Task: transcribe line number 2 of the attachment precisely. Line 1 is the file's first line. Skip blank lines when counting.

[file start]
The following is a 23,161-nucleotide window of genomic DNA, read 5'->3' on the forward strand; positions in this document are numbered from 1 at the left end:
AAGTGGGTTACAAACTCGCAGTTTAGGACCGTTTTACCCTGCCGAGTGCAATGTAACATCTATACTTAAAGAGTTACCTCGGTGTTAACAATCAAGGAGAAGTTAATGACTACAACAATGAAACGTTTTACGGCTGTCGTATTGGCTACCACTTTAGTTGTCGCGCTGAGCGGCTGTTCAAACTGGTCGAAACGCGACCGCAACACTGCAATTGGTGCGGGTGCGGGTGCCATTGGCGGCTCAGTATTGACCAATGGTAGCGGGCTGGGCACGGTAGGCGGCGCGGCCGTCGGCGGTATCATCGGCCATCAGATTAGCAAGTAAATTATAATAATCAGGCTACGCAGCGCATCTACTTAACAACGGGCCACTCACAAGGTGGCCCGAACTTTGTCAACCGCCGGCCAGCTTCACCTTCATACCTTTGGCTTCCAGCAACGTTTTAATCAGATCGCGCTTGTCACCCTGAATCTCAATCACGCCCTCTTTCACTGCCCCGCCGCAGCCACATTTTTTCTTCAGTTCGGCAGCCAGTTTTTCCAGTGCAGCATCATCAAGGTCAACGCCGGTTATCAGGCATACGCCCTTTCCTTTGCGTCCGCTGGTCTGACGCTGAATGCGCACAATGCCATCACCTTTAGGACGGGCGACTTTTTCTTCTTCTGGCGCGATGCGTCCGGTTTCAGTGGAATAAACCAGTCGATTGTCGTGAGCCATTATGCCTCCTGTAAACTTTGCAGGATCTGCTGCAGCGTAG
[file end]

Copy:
AAGTGGGTTACAAACTCGCAGTTTAGGACCGTTTTACCCTGCCGAGTGCAATGTAACATCTATACTTAAAGAGTTACCTCGGTGTTAACAATCAAGGAGAAGTTAATGACTACAACAATGAAACGTTTTACGGCTGTCGTATTGGCTACCACTTTAGTTGTCGCGCTGAGCGGCTGTTCAAACTGGTCGAAACGCGACCGCAACACTGCAATTGGTGCGGGTGCGGGTGCCATTGGCGGCTCAGTATTGACCAATGGTAGCGGGCTGGGCACGGTAGGCGGCGCGGCCGTCGGCGGTATCATCGGCCATCAGATTAGCAAGTAAATTATAATAATCAGGCTACGCAGCGCATCTACTTAACAACGGGCCACTCACAAGGTGGCCCGAACTTTGTCAACCGCCGGCCAGCTTCACCTTCATACCTTTGGCTTCCAGCAACGTTTTAATCAGATCGCGCTTGTCACCCTGAATCTCAATCACGCCCTCTTTCACTGCCCCGCCGCAGCCACATTTTTTCTTCAGTTCGGCAGCCAGTTTTTCCAGTGCAGCATCATCAAGGTCAACGCCGGTTATCAGGCATACGCCCTTTCCTTTGCGTCCGCTGGTCTGACGCTGAATGCGCACAATGCCATCACCTTTAGGACGGGCGACTTTTTCTTCTTCTGGCGCGATGCGTCCGGTTTCAGTGGAATAAACCAGTCGATTGTCGTGAGCCATTATGCCTCCTGTAAACTTTGCAGGATCTGCTGCAGCGTAG